And the ever-present danger of starvation during or following hibernation is being exacerbated by climate change, as the snowpack drops and spring melts quicken, limiting the supply of vegetation the marmots rely on, he said.
A colony’s ability to rebound after any significant population loss can also be hindered if the animals’ travel routes to each others' communities are severed or disrupted by industrial activity or projects, Taylor said.
The foundation must still assist the marmots to boost their recovery, he noted. Just before and following hibernation, the foundation provides the marmots—which can lose one-third of their weight during their winter snooze—with supplemental vegetation biscuits to fatten them up and improve reproduction rates.
Plus, the captive-bred marmots are subject to a sort of halfway-house approach when being released into the wild. They appear to have a better survival rate when they are released on Mount Washington and its attendant ski runs for their first year in nature, before being recaptured and released into more challenging environments in areas such as Strathcona Park, Taylor said. The practice seems to condition them to a natural environment and has boosted their survival rates five-fold, he said.
It does seem paradoxical that such a highly modified habitat would benefit the animals, especially given the negative impacts human activity has posed in the past, Taylor says. But the ski hill’s operators avoid activities that might endanger the marmots, prevent tree growth on the runs, which mimic the avalanche slopes favored by the critter, and the constant presence of humans deters predators, he said.
“Hindsight is 20/20. But if you look at a ski hill, it looks exactly like marmot habitat,” Taylor said. “And at the absolute lowest point, when we had fewer than 30 Vancouver Island marmots left in the wild, 10 of them were living at that ski resort.”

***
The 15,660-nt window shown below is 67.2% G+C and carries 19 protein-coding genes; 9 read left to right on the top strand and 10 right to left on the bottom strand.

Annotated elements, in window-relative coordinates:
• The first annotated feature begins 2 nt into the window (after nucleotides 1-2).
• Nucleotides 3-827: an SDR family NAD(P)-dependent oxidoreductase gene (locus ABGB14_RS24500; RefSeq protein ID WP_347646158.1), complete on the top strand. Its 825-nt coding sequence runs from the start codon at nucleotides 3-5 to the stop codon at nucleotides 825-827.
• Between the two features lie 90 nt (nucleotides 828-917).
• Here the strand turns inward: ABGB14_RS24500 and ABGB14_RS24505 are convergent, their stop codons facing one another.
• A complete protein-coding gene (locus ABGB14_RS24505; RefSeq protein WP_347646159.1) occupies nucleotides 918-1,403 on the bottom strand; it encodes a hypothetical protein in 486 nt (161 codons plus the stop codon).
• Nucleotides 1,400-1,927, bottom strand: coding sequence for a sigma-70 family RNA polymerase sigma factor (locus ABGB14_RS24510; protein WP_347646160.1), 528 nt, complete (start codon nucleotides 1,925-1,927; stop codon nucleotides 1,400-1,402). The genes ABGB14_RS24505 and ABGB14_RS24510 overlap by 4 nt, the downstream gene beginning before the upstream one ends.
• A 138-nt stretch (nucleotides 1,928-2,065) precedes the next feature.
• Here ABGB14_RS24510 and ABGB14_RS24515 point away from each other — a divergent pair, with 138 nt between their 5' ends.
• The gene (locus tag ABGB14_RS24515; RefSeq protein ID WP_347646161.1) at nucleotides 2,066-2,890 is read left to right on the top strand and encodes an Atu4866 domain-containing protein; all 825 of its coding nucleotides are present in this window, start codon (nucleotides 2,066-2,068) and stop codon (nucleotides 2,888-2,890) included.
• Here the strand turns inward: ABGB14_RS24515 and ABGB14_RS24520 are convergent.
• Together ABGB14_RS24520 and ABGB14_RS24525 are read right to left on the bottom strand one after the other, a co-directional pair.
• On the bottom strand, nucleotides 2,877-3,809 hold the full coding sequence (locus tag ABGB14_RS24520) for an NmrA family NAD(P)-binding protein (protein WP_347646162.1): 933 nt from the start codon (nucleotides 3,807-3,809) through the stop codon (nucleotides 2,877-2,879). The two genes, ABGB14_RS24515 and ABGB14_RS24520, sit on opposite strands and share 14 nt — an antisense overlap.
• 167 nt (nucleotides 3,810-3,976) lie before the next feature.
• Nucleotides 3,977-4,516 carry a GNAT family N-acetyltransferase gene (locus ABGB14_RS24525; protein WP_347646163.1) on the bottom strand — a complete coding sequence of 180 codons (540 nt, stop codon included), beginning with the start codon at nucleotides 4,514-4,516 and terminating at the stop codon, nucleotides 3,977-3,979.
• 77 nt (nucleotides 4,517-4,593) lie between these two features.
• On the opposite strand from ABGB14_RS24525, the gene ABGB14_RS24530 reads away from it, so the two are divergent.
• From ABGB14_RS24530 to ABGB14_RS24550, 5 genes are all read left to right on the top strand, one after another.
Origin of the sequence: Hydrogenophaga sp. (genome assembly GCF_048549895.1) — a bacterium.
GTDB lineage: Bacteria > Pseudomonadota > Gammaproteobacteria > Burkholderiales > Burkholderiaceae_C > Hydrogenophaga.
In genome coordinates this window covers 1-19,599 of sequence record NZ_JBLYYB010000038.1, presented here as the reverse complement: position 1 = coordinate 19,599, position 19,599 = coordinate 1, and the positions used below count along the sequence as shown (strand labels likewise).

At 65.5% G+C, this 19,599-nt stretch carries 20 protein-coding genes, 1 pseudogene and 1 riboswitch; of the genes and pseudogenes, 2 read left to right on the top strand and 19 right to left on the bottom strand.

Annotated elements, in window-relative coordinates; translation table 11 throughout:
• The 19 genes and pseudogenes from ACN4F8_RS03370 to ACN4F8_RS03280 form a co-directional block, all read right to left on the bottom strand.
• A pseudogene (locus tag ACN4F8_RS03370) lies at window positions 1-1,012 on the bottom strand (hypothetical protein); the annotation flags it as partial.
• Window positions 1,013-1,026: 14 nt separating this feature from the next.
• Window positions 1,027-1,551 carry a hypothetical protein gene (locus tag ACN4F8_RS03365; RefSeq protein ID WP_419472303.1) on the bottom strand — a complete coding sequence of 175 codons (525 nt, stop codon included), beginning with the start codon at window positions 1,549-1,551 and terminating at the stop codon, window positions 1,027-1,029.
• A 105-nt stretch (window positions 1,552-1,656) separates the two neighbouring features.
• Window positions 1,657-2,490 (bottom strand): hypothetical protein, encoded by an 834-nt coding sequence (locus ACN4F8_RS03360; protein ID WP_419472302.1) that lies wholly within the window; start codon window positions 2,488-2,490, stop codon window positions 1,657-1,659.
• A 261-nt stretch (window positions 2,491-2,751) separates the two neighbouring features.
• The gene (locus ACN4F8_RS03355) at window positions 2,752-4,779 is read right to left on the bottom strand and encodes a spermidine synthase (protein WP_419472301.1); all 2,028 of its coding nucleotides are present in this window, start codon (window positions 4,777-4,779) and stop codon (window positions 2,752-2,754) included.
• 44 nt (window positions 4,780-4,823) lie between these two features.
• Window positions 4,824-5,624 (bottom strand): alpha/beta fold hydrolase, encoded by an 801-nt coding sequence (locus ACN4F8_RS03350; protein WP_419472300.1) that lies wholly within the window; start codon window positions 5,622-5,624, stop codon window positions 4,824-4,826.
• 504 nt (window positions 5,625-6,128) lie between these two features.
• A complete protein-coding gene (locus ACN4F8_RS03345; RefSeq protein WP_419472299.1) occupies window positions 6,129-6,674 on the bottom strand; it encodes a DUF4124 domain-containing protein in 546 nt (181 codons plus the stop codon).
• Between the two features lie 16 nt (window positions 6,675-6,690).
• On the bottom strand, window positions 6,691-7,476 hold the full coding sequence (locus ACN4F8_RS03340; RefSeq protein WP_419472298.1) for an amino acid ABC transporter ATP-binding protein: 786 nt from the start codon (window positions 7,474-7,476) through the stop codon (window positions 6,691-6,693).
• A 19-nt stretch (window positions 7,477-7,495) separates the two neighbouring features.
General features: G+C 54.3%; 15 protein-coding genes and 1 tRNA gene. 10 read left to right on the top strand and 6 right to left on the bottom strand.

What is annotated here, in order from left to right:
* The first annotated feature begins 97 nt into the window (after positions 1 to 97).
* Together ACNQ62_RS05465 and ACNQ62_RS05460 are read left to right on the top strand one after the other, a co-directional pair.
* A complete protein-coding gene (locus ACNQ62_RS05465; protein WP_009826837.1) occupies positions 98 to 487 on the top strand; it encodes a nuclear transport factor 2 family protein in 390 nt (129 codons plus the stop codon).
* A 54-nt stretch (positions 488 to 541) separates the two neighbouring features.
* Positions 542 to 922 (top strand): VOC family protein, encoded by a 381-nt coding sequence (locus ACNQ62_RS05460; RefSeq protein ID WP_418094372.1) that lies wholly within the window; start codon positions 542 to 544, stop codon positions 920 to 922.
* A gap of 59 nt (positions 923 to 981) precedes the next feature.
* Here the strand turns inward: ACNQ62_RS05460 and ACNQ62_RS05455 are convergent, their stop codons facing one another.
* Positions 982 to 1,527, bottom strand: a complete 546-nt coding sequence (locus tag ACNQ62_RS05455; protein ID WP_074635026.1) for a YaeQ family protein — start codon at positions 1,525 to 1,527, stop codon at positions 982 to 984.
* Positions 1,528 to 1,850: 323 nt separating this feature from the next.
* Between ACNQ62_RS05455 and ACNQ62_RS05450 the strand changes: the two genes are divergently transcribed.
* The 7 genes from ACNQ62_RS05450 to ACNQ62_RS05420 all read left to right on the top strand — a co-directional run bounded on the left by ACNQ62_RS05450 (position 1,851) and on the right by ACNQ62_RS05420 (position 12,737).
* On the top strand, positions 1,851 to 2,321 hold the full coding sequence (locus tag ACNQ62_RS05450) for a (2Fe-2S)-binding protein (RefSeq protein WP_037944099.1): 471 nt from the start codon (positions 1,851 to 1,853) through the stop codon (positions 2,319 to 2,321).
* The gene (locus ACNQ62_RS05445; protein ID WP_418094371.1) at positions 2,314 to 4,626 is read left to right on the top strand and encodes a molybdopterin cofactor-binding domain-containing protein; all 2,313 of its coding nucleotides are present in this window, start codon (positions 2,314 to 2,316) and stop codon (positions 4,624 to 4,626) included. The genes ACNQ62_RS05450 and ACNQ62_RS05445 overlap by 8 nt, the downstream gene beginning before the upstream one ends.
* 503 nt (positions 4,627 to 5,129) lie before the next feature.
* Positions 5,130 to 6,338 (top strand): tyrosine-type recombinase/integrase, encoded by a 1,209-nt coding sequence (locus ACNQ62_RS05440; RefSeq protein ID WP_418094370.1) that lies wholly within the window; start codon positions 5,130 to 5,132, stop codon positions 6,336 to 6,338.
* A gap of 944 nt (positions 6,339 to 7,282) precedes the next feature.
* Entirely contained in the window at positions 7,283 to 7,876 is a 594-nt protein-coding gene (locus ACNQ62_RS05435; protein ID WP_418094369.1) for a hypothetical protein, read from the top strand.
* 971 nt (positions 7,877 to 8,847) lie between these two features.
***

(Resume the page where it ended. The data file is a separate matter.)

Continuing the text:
The recovery effort eats up a good chunk of money and time, Taylor said. But Canadians should feel a responsibility to protect it, he said. “We have a moral obligation,” Taylor said, adding that the Vancouver Island marmot is one of only five endemic species to Canada and the only one at risk.
“But asking how the world would be different if we lost the Vancouver Island marmot is in some ways the wrong question,” he said—noting that it nearly happened once before without many people being aware of the fact. Saving the Vancouver Island marmot is critical for reasons beyond its own survival, Taylor stressed. The world is facing massive declines in biodiversity, and a growing list of species are bordering on extinction, he said. The marmot can offer a portion of hope in this doomsday scenario.
“We need success stories in the conservation world. This is not an easy time to work with wildlife,” he said. “We need to be able to demonstrate that it's possible to bring these species back, because that's the task we're going to be engaged in more and more often. And if we don't have success stories, then it's going to be really hard for us to justify why we want to save any one of these species.”